Dr. Robert Holmstedt on Writing Book Reviews

Robert Holmstedt of the University of Toronto recently posted a piece over at Ancient Hebrew Grammar on the function of book reviews, in light of a few negative reviews of his book Ruth: A Handbook on the Hebrew Text.  He makes some great comments on what a review should aim for, especially how reviews ought to assess the success of any work based on the author’s purpose (and the series’ purpose, if it is a volume in a series).  I recommend that all my students take a look at what Holmstedt has to say on this.

Handel’s Messiah

Tonight my wife, three children, and I want to First Presbyterian of Houston to our first ever Messiah Sing-Along.  The orchestra was conducted by my colleague from HBU, Dr. John Yarrington.  The music was splendid; my singing . . . well, that was clearly unworthy of the Lamb who is worthy, as the last choral piece proclaims.  I offer my congratulations to Dr. Yarrington for a beautiful performance, and my thanksgiving to God that such a work exists to draw our attention and devotion to Jesus the Lamb and the King of Glory.  I think that tonight may have been the beginning of an annual family tradition for us.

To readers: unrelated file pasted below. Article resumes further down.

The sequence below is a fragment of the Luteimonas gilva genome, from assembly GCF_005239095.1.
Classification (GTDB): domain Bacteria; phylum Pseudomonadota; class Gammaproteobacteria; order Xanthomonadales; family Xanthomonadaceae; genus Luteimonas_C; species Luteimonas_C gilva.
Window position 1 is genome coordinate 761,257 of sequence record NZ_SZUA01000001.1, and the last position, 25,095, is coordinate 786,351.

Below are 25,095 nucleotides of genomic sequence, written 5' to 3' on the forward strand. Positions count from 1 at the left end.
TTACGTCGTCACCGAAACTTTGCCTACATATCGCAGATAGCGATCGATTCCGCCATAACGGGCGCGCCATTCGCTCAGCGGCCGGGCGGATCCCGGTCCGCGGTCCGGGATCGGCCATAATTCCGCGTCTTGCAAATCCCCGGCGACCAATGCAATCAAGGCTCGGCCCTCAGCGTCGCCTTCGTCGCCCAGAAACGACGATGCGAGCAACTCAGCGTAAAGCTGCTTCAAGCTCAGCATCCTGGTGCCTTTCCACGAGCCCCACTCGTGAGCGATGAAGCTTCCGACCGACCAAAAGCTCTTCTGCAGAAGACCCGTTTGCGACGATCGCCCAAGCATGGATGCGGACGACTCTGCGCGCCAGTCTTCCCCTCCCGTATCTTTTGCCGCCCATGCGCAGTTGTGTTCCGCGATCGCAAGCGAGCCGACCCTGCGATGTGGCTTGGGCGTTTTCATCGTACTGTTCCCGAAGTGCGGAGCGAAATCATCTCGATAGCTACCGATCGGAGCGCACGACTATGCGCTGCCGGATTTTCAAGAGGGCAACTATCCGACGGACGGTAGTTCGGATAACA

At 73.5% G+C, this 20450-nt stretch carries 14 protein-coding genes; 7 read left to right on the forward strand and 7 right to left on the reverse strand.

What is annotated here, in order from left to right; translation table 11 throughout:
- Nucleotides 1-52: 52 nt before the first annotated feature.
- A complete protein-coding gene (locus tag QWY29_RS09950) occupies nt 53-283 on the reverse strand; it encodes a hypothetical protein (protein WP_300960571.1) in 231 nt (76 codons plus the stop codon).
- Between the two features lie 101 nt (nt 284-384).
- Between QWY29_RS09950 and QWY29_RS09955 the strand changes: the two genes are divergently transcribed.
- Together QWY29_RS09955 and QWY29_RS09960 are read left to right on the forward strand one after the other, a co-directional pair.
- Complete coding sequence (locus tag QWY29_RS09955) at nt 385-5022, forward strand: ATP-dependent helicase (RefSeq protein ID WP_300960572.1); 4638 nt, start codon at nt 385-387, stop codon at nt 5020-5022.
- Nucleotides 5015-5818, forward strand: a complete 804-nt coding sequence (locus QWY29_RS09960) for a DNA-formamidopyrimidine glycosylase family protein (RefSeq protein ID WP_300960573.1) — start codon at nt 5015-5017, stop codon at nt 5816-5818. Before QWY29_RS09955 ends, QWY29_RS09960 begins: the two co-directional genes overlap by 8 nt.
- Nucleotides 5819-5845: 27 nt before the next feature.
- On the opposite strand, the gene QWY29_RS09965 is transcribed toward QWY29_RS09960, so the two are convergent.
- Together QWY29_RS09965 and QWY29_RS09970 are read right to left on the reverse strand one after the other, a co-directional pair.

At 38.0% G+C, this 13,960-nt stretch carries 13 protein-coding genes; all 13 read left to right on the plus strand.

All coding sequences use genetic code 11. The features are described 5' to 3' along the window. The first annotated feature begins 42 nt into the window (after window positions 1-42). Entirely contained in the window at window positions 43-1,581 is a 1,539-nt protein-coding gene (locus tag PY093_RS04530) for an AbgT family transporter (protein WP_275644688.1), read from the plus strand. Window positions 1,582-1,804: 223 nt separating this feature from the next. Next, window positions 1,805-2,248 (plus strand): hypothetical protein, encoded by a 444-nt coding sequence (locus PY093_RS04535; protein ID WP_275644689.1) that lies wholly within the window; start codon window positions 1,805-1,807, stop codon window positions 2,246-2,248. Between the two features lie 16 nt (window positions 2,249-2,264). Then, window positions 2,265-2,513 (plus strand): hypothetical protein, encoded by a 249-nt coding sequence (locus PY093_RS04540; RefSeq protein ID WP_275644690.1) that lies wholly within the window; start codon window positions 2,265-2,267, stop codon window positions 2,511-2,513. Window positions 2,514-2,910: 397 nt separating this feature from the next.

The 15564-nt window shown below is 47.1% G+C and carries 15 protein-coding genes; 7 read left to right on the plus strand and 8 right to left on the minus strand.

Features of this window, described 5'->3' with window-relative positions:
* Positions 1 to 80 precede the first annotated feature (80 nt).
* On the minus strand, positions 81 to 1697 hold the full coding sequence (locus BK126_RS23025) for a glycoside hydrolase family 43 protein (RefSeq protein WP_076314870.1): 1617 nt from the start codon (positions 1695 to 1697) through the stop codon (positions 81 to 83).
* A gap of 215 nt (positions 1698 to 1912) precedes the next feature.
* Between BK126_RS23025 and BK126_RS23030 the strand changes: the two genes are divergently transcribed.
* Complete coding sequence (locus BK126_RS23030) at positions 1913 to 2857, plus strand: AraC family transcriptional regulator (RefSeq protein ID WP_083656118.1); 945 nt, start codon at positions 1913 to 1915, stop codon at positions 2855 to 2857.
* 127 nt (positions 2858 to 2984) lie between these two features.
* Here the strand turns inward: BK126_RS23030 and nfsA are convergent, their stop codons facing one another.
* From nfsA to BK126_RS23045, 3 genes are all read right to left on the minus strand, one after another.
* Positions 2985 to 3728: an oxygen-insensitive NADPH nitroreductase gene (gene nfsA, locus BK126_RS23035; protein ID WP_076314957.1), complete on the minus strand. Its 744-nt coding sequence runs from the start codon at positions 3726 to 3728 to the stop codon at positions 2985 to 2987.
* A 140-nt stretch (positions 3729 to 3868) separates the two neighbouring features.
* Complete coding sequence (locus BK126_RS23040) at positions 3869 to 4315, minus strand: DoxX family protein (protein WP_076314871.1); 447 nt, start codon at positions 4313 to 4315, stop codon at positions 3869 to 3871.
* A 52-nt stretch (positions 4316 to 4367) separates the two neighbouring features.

For those who are unaware, my old doctoral supervisor (when I was at Southern Seminary), Dr. Daniel Block (now at Wheaton) wrote a piece analyzing Handel’s Messiah from a biblical and theological perspective.  If you plan to listen to it or attend a performance, please do read over Block’s essay before you go; it will greatly enhance your ability to understand and enjoy the spiritual themes of the work.  You can get it here.

12-13-10  You can get the polished, published version of Dan Block’s essay in the following journal article: “Handel’s Messiah: Biblical and Theological Perspectives,” in Didaskalia 12 (2001): 1-23.  Thanks, Dan, for pointing us to this text!